How Damba, a retired chef switched to urban farming

What you need to know:

The planting should follow proper agronomic practices such as spacing, line planting, seed rate, initial fertiliser application, as will be advised by the field extension officers. There are 11 agro-ecological zones in the country which determine what can planted.

Spinach, sukuma wiki, onions, tomatoes, eggplants, basil, parsley, capsicum, herbs, chillies, mint, strawberries and indigenous vegetables are some of the crops that can be grown in the vertical garden, with a standard one having a capacity of up to 44 crops

The moment you reach Muhammad Damba’s home in Nansana-Ganda, you needn’t ask what his passion is. Just outside his home is an ever-busy motor garage.

Near the gate, his wife operates a retail shop. And inside the home is an assortment of crops in a lush vegetable garden—mostly vegetables and spices.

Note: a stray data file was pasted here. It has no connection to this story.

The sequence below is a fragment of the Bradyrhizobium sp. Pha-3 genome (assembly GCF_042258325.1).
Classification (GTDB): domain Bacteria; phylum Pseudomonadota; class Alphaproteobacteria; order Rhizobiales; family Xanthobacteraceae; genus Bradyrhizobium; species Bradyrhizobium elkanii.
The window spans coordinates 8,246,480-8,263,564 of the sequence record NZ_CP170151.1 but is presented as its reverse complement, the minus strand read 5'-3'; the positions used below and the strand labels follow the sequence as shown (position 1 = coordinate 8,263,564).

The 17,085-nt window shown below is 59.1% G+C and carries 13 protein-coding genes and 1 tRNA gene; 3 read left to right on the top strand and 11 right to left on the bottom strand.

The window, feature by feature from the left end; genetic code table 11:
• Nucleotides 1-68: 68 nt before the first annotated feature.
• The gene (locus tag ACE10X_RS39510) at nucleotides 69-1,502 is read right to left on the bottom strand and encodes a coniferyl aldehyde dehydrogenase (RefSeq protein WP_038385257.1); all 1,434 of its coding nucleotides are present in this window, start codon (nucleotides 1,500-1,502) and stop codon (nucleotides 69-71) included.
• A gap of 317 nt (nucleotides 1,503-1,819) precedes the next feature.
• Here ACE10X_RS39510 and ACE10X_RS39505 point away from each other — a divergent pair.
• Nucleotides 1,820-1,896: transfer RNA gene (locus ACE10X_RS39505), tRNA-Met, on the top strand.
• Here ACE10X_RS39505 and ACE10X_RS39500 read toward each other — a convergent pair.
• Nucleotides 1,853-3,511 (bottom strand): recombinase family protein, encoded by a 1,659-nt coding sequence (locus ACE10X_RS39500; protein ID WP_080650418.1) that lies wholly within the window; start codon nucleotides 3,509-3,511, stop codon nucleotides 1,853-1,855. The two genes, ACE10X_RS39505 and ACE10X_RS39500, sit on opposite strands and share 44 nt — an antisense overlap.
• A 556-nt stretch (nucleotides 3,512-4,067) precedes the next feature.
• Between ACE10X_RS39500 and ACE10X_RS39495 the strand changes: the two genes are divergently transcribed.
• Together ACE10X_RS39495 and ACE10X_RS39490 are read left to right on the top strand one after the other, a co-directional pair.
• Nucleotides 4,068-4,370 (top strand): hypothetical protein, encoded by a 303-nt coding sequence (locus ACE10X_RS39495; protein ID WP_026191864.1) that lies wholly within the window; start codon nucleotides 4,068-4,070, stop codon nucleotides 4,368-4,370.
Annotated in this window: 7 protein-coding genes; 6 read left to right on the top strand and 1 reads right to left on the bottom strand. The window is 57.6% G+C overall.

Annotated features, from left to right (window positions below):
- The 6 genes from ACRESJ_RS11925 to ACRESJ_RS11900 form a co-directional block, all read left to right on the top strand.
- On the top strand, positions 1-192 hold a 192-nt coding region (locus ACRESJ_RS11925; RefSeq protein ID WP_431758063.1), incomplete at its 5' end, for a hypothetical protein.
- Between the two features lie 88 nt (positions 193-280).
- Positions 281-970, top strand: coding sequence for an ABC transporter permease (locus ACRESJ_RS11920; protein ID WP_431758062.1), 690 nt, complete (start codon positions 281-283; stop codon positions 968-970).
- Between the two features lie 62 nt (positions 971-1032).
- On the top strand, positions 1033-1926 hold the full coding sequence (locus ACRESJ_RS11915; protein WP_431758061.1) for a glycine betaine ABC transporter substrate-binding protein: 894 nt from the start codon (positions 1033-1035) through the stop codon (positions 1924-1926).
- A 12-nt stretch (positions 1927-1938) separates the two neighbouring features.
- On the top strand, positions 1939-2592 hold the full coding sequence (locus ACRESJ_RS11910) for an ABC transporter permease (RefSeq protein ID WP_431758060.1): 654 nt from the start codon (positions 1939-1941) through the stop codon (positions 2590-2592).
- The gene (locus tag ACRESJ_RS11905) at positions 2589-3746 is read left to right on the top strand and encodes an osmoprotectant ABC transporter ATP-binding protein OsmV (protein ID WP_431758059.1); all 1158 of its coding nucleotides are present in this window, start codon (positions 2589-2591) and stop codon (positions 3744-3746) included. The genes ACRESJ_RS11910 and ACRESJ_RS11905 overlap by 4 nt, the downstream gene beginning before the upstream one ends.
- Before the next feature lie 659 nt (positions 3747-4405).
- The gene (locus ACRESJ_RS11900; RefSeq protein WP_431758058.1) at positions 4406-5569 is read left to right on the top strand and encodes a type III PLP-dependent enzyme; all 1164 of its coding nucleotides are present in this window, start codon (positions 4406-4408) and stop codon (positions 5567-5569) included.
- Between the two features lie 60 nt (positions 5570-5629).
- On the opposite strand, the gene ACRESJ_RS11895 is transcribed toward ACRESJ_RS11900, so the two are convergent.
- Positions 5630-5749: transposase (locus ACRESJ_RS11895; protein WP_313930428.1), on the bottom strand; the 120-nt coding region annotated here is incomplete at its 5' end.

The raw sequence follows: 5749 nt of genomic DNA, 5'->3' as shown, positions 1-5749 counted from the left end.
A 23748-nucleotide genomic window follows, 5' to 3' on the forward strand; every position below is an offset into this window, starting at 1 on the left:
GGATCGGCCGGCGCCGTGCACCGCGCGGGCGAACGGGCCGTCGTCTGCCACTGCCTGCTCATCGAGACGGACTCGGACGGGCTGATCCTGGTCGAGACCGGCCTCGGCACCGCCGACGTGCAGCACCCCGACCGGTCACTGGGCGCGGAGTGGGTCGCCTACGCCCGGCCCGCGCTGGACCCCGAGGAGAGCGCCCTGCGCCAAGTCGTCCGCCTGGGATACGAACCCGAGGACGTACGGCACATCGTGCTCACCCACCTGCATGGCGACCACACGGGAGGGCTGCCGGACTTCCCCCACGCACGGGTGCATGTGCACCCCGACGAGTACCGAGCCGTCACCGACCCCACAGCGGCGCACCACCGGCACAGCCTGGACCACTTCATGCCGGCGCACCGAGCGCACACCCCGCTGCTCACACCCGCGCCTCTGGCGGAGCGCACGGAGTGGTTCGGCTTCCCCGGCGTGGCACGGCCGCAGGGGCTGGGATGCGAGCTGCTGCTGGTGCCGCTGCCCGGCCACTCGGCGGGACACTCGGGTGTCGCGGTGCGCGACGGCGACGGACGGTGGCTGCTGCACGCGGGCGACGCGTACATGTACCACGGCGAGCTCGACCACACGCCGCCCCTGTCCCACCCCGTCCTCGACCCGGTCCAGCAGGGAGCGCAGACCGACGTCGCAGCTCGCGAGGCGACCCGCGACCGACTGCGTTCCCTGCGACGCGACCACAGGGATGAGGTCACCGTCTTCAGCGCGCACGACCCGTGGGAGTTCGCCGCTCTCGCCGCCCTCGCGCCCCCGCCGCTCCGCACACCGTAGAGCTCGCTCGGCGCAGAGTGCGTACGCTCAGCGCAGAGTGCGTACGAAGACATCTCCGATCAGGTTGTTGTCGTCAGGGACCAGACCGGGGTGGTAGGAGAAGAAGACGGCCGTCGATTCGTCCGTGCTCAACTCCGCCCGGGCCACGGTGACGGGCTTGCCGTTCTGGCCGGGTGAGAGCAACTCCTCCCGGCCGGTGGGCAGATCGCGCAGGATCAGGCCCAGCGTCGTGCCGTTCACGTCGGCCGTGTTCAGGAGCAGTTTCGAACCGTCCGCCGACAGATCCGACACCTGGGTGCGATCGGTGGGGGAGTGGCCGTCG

All these are symbols of Damba’s passions: he is a mechanical engineer, who worked for nearly seven years as a chef in London.

Between 1999 and 2005, he worked with the company that fed the National Health Service, in the UK, rising from chef to chief taster, whose job was to taste the food, tell the ingredients, endorse it or advise accordingly.

Damba rose to fame last year when he and his family volunteered to cook meals which would be dispatched to several Kampala hospitals for free.

But he could not continue with the “free feeding in hospitals,” charity in the second wave of the coronavirus pandemic, which was more ruthless in terms of infections and deaths.

He thought of another way to help urban dwellers cope with the financial strain during the second lockdown.

“I found out that urban dwellers spend a lot to sustain life,” says Damba. He was already growing vegetables and spices at his home. He chose to grow more and give seedlings to those he has trained in the new project “Make Food a Friend.”